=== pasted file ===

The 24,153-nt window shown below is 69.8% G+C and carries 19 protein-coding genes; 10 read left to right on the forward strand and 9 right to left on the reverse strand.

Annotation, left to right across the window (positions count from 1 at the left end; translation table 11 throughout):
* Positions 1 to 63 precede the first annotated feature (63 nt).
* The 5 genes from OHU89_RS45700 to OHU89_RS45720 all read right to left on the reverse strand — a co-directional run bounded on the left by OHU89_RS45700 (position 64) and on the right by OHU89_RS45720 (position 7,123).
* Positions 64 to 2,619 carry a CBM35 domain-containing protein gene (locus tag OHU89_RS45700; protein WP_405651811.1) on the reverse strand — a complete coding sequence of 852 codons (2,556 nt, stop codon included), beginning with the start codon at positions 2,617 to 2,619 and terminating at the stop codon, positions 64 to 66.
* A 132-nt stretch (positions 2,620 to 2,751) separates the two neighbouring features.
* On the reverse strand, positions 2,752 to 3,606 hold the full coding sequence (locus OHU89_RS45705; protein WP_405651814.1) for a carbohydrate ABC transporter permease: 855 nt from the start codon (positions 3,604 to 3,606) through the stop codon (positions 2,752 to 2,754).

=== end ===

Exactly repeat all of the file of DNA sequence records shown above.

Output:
The 24,153-nt window shown below is 69.8% G+C and carries 19 protein-coding genes; 10 read left to right on the forward strand and 9 right to left on the reverse strand.

Annotation, left to right across the window (positions count from 1 at the left end; translation table 11 throughout):
* Positions 1 to 63 precede the first annotated feature (63 nt).
* The 5 genes from OHU89_RS45700 to OHU89_RS45720 all read right to left on the reverse strand — a co-directional run bounded on the left by OHU89_RS45700 (position 64) and on the right by OHU89_RS45720 (position 7,123).
* Positions 64 to 2,619 carry a CBM35 domain-containing protein gene (locus tag OHU89_RS45700; protein WP_405651811.1) on the reverse strand — a complete coding sequence of 852 codons (2,556 nt, stop codon included), beginning with the start codon at positions 2,617 to 2,619 and terminating at the stop codon, positions 64 to 66.
* A 132-nt stretch (positions 2,620 to 2,751) separates the two neighbouring features.
* On the reverse strand, positions 2,752 to 3,606 hold the full coding sequence (locus OHU89_RS45705; protein WP_405651814.1) for a carbohydrate ABC transporter permease: 855 nt from the start codon (positions 3,604 to 3,606) through the stop codon (positions 2,752 to 2,754).